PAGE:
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Sunday, January 31, 2016

Reconciliation and Trust

Today in church we started on a new chapter of understanding the meaning of Revelations with the first letter 11:4.  We are examining the seven letters which John shared to the seven churches during that time period as a means of prophecy or voice.  Our pastor is leading us through the suffering that John experienced in his last years of what must have felt like horrible persecution, and his tribute to the life and saving grace of Jesus.  In all John could see Jesus working in Him through the suffering around him.

For me the passage was very meaningful.  Change is always difficult and this year in education and even in my personal life the Lord is taking myself and many of us on a new journey. One that acknowledges pain and suffering which has been experienced by many during a dark part of our BC history; the injustice towards Aboriginal peoples. 

Although I was not born in British Columbia I know first hand how the Lord had to move me towards a new understanding of grace.  I lived a privileged life in Apartheid South Africa because of the colour of my skin. But at an early age I could see the manifestations of injustice all around me, in the way people spoke to and shut out different groups.  Many groups of people lived on the fringes of society looking in, and in education there was definitely a sense of haves and have nots.  I was often called out in school for my outlandish ideas and refusal to accept the status quo and lack of human rights.  As a so called 'European' teacher I spent my first few years working in an impoverished area of Cape Town where political revolution was in the minds of many.  Students were taught from a biased and Eurocentric version of history, one which made them doubt themselves and their own identity.  I found it frustrating working within the confines of the system, and in my naive ways thought I could change the world with my 'Shakespearean' dialogues in high school.  The Lord had me in this place for a while to help me understand the universal rights of all our children.  I came away thinking that much change was needed before a new culture could be reborn in South Africa, one which embraced voice for all.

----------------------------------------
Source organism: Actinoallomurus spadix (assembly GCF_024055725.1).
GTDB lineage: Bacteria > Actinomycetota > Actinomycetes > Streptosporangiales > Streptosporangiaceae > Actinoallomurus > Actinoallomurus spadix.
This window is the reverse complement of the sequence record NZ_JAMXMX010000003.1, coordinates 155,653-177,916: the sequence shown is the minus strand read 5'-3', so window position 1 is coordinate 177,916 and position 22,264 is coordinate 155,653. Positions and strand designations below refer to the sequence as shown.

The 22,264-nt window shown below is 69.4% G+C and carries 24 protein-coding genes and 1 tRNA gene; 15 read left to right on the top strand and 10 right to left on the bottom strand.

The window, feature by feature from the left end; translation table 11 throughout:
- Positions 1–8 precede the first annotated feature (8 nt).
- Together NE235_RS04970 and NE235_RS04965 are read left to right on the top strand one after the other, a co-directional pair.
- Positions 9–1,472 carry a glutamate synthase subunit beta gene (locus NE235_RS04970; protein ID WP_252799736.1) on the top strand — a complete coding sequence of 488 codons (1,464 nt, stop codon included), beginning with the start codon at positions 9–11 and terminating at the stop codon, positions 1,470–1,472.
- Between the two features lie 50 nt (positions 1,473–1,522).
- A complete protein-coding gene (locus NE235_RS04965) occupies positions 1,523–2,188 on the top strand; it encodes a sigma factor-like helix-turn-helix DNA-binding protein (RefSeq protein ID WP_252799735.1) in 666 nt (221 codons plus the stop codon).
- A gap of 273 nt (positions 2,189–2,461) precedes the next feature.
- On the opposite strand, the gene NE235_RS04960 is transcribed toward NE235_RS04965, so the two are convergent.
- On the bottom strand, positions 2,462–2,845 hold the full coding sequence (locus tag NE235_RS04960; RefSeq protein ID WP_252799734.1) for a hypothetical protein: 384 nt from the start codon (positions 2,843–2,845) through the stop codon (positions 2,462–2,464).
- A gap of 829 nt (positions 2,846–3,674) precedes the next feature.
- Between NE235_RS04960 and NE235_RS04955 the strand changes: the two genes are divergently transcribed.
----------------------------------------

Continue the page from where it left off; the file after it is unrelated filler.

Under the leadership of leaders like ArchBishop Tutu and Nelson Mandela South African people came to realize that out of forgiveness, truth and reconciliation a new understanding would emerge. A place where all people could give voice to the hurt and disappointment that had plagued the majority of its people.  The new term was called Ubuntu and it meant community,  "I am because of who we are" joined by a call to humanity.

As we look to the changes in our new BC Curriculum which finally calls for social injustice to be heard, along with the abuses in residential schools, new voices to our history may bring confusion and questions. The injustice to Acadians, Japanese and the Chinese should also be heard!  As God's community of believers it is important for us to understand and love all peoples of Canada, and that we would be known and stand apart for that kind of LOVE.  I would like to encourage you all to look to Jesus for all of our answers and may we rest in His final resolution of justice, peace, forgiveness and LOVE.  

"Grace and peace to you from Him who is, and who was, and who is to come, and from the seven spirits before the throne, and from Jesus Christ, who is the faithful witness, the firstborn from the dead, and the ruler of the kings of the earth.  To him who loves us and has freed us from our sins by his blood, and has made us to be a kingdom and priests to serve his God and Father- to him be glory and power for ever and ever!"  Amen.